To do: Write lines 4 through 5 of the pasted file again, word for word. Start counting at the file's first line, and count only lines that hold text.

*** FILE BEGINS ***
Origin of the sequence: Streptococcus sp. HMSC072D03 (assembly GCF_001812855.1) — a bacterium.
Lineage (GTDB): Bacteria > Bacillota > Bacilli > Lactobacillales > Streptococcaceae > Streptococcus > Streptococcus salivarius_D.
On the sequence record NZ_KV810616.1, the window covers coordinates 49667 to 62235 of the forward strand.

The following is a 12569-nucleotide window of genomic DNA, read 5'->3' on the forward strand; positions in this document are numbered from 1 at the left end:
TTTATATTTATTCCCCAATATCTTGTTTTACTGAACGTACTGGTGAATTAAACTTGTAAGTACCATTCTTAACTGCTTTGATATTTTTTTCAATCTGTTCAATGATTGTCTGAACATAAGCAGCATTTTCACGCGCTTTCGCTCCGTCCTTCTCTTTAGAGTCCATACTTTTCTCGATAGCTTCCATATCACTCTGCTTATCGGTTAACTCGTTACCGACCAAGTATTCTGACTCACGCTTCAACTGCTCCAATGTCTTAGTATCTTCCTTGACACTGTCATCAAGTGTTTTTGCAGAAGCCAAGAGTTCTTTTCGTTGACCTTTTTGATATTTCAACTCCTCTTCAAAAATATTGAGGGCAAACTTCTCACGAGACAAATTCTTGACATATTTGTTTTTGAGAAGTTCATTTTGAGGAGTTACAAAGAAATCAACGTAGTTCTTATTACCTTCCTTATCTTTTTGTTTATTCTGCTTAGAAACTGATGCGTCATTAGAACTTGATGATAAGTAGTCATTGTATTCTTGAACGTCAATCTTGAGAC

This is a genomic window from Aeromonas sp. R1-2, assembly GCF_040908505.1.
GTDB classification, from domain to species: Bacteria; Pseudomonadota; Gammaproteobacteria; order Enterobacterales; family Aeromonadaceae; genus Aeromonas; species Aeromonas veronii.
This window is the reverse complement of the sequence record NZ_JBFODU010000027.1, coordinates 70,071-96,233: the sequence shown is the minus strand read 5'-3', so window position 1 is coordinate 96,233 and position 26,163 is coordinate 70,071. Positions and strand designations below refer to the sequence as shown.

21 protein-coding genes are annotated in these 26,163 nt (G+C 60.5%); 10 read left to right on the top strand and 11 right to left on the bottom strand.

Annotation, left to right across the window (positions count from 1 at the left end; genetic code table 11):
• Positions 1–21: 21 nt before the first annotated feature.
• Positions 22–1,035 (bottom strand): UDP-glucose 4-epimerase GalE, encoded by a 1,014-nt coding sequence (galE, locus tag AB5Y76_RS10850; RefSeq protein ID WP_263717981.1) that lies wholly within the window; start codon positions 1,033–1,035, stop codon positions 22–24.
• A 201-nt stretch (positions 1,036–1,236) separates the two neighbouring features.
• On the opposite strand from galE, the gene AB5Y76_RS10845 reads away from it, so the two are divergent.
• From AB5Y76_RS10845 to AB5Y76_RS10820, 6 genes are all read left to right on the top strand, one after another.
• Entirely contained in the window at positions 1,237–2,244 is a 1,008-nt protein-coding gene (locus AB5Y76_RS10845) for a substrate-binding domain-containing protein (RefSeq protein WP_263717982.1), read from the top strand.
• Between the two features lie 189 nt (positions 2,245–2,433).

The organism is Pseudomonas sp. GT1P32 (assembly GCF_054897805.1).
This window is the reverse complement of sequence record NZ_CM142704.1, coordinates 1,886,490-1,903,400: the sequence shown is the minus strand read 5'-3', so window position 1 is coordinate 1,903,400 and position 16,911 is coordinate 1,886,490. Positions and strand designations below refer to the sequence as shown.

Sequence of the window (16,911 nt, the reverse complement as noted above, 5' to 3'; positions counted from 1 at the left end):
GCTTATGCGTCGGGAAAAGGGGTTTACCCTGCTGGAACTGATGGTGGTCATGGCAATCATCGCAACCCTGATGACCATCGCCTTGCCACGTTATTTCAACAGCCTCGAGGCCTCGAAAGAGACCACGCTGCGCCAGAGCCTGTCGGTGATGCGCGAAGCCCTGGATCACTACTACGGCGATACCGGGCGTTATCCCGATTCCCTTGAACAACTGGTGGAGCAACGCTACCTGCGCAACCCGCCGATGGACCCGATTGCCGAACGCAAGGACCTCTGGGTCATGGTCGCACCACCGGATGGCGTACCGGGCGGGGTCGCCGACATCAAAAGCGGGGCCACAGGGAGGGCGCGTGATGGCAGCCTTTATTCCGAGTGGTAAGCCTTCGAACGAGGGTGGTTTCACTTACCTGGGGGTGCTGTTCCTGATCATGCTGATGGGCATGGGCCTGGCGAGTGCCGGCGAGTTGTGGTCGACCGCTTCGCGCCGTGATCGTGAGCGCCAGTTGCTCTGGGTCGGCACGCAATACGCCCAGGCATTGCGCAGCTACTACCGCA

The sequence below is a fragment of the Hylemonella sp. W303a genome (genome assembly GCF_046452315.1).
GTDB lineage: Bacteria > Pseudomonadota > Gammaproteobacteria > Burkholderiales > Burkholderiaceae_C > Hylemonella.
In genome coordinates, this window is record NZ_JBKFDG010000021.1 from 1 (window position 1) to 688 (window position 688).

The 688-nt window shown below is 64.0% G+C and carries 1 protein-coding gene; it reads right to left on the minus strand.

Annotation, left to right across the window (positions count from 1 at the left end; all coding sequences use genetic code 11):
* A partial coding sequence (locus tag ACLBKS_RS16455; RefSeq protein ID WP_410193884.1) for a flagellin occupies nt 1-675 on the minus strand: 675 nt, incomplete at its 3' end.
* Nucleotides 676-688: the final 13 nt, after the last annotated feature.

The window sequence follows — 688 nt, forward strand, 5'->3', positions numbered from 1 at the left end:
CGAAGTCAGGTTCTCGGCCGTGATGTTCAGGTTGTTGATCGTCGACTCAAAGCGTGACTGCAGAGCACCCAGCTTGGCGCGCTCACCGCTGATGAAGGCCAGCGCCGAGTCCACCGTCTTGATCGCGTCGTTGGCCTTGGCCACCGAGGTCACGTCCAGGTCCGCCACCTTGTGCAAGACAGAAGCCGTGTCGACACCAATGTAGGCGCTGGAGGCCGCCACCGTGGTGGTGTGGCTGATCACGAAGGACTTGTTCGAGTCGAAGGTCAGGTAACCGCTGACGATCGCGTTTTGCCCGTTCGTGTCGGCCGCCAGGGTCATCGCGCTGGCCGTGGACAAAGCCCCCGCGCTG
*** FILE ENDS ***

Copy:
The following is a 12569-nucleotide window of genomic DNA, read 5'->3' on the forward strand; positions in this document are numbered from 1 at the left end:
TTTATATTTATTCCCCAATATCTTGTTTTACTGAACGTACTGGTGAATTAAACTTGTAAGTACCATTCTTAACTGCTTTGATATTTTTTTCAATCTGTTCAATGATTGTCTGAACATAAGCAGCATTTTCACGCGCTTTCGCTCCGTCCTTCTCTTTAGAGTCCATACTTTTCTCGATAGCTTCCATATCACTCTGCTTATCGGTTAACTCGTTACCGACCAAGTATTCTGACTCACGCTTCAACTGCTCCAATGTCTTAGTATCTTCCTTGACACTGTCATCAAGTGTTTTTGCAGAAGCCAAGAGTTCTTTTCGTTGACCTTTTTGATATTTCAACTCCTCTTCAAAAATATTGAGGGCAAACTTCTCACGAGACAAATTCTTGACATATTTGTTTTTGAGAAGTTCATTTTGAGGAGTTACAAAGAAATCAACGTAGTTCTTATTACCTTCCTTATCTTTTTGTTTATTCTGCTTAGAAACTGATGCGTCATTAGAACTTGATGATAAGTAGTCATTGTATTCTTGAACGTCAATCTTGAGAC